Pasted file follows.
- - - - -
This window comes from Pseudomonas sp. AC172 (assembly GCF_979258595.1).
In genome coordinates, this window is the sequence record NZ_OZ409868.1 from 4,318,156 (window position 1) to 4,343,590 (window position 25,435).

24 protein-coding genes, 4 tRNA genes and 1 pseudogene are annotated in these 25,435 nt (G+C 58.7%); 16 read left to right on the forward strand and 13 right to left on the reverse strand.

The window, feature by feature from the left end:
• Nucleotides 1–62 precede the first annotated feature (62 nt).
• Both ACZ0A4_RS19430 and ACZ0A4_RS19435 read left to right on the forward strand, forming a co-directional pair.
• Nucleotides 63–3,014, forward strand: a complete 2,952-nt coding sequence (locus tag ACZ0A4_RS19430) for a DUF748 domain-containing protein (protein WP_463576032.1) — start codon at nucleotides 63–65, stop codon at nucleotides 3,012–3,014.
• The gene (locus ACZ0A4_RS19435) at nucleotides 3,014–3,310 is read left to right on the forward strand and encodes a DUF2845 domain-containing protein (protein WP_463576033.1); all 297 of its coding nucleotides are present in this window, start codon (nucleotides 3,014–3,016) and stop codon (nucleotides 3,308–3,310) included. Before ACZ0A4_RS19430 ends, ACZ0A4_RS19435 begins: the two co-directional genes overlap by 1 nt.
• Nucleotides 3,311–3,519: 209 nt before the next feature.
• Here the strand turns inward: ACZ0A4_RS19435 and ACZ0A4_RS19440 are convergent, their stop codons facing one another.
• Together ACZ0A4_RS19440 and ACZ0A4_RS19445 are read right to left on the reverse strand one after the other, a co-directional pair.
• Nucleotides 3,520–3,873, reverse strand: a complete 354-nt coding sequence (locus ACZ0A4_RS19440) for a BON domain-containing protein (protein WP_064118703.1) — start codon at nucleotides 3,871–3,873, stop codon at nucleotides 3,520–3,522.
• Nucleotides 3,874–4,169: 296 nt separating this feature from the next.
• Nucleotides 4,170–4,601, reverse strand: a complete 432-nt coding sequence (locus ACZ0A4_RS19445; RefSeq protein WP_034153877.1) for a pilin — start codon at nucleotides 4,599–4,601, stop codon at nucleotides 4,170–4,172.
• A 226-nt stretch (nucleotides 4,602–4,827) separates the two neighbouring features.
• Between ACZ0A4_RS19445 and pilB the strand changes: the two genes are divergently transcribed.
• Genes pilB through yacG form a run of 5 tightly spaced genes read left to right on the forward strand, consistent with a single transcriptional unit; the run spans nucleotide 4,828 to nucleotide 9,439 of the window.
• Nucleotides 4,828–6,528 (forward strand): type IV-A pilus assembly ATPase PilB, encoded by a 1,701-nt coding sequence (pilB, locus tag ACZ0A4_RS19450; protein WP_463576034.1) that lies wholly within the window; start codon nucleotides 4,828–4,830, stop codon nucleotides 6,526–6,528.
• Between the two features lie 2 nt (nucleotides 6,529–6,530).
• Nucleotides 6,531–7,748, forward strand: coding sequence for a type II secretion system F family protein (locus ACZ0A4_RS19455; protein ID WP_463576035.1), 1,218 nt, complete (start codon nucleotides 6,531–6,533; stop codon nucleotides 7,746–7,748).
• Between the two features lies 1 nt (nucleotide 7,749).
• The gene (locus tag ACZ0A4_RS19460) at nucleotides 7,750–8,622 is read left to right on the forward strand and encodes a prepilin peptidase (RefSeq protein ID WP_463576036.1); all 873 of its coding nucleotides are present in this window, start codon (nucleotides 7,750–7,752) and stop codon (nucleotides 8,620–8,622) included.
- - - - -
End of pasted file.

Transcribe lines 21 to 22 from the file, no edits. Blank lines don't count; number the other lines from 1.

• Between the two features lies 1 nt (nucleotide 7,749).
• The gene (locus tag ACZ0A4_RS19460) at nucleotides 7,750–8,622 is read left to right on the forward strand and encodes a prepilin peptidase (RefSeq protein ID WP_463576036.1); all 873 of its coding nucleotides are present in this window, start codon (nucleotides 7,750–7,752) and stop codon (nucleotides 8,620–8,622) included.